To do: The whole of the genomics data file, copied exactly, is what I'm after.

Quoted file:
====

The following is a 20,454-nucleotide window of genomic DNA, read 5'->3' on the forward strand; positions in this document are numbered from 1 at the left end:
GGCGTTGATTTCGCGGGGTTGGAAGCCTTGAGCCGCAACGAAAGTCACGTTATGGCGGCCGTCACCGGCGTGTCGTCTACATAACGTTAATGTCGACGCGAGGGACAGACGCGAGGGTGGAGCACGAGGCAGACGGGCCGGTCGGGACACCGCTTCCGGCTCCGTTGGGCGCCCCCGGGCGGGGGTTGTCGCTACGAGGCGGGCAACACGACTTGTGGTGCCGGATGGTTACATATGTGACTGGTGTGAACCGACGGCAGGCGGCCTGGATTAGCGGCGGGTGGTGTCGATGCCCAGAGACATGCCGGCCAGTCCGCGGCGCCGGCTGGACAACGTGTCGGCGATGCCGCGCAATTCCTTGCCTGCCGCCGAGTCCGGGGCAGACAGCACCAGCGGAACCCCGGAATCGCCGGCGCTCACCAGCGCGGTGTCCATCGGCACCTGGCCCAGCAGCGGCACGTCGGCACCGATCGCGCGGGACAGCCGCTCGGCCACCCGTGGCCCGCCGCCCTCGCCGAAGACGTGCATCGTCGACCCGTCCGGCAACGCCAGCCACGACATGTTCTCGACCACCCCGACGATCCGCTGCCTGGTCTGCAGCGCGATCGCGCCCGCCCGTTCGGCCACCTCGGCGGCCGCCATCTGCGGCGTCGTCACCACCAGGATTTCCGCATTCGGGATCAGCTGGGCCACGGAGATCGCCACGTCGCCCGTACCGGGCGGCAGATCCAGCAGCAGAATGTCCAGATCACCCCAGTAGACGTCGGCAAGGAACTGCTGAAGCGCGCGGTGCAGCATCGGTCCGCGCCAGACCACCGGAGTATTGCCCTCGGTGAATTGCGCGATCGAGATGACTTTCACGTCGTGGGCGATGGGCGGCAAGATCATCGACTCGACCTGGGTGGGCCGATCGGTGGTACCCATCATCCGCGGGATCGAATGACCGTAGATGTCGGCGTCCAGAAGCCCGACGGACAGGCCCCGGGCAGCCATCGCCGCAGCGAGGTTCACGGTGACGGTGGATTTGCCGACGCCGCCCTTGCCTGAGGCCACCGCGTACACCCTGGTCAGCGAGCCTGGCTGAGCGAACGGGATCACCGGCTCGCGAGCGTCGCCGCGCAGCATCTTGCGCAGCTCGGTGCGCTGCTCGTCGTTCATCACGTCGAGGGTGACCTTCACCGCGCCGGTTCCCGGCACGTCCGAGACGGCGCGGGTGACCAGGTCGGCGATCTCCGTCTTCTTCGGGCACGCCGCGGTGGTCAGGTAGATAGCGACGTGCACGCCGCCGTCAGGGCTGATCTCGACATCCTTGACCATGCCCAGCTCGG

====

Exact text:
The following is a 20,454-nucleotide window of genomic DNA, read 5'->3' on the forward strand; positions in this document are numbered from 1 at the left end:
GGCGTTGATTTCGCGGGGTTGGAAGCCTTGAGCCGCAACGAAAGTCACGTTATGGCGGCCGTCACCGGCGTGTCGTCTACATAACGTTAATGTCGACGCGAGGGACAGACGCGAGGGTGGAGCACGAGGCAGACGGGCCGGTCGGGACACCGCTTCCGGCTCCGTTGGGCGCCCCCGGGCGGGGGTTGTCGCTACGAGGCGGGCAACACGACTTGTGGTGCCGGATGGTTACATATGTGACTGGTGTGAACCGACGGCAGGCGGCCTGGATTAGCGGCGGGTGGTGTCGATGCCCAGAGACATGCCGGCCAGTCCGCGGCGCCGGCTGGACAACGTGTCGGCGATGCCGCGCAATTCCTTGCCTGCCGCCGAGTCCGGGGCAGACAGCACCAGCGGAACCCCGGAATCGCCGGCGCTCACCAGCGCGGTGTCCATCGGCACCTGGCCCAGCAGCGGCACGTCGGCACCGATCGCGCGGGACAGCCGCTCGGCCACCCGTGGCCCGCCGCCCTCGCCGAAGACGTGCATCGTCGACCCGTCCGGCAACGCCAGCCACGACATGTTCTCGACCACCCCGACGATCCGCTGCCTGGTCTGCAGCGCGATCGCGCCCGCCCGTTCGGCCACCTCGGCGGCCGCCATCTGCGGCGTCGTCACCACCAGGATTTCCGCATTCGGGATCAGCTGGGCCACGGAGATCGCCACGTCGCCCGTACCGGGCGGCAGATCCAGCAGCAGAATGTCCAGATCACCCCAGTAGACGTCGGCAAGGAACTGCTGAAGCGCGCGGTGCAGCATCGGTCCGCGCCAGACCACCGGAGTATTGCCCTCGGTGAATTGCGCGATCGAGATGACTTTCACGTCGTGGGCGATGGGCGGCAAGATCATCGACTCGACCTGGGTGGGCCGATCGGTGGTACCCATCATCCGCGGGATCGAATGACCGTAGATGTCGGCGTCCAGAAGCCCGACGGACAGGCCCCGGGCAGCCATCGCCGCAGCGAGGTTCACGGTGACGGTGGATTTGCCGACGCCGCCCTTGCCTGAGGCCACCGCGTACACCCTGGTCAGCGAGCCTGGCTGAGCGAACGGGATCACCGGCTCGCGAGCGTCGCCGCGCAGCATCTTGCGCAGCTCGGTGCGCTGCTCGTCGTTCATCACGTCGAGGGTGACCTTCACCGCGCCGGTTCCCGGCACGTCCGAGACGGCGCGGGTGACCAGGTCGGCGATCTCCGTCTTCTTCGGGCACGCCGCGGTGGTCAGGTAGATAGCGACGTGCACGCCGCCGTCAGGGCTGATCTCGACATCCTTGACCATGCCCAGCTCGG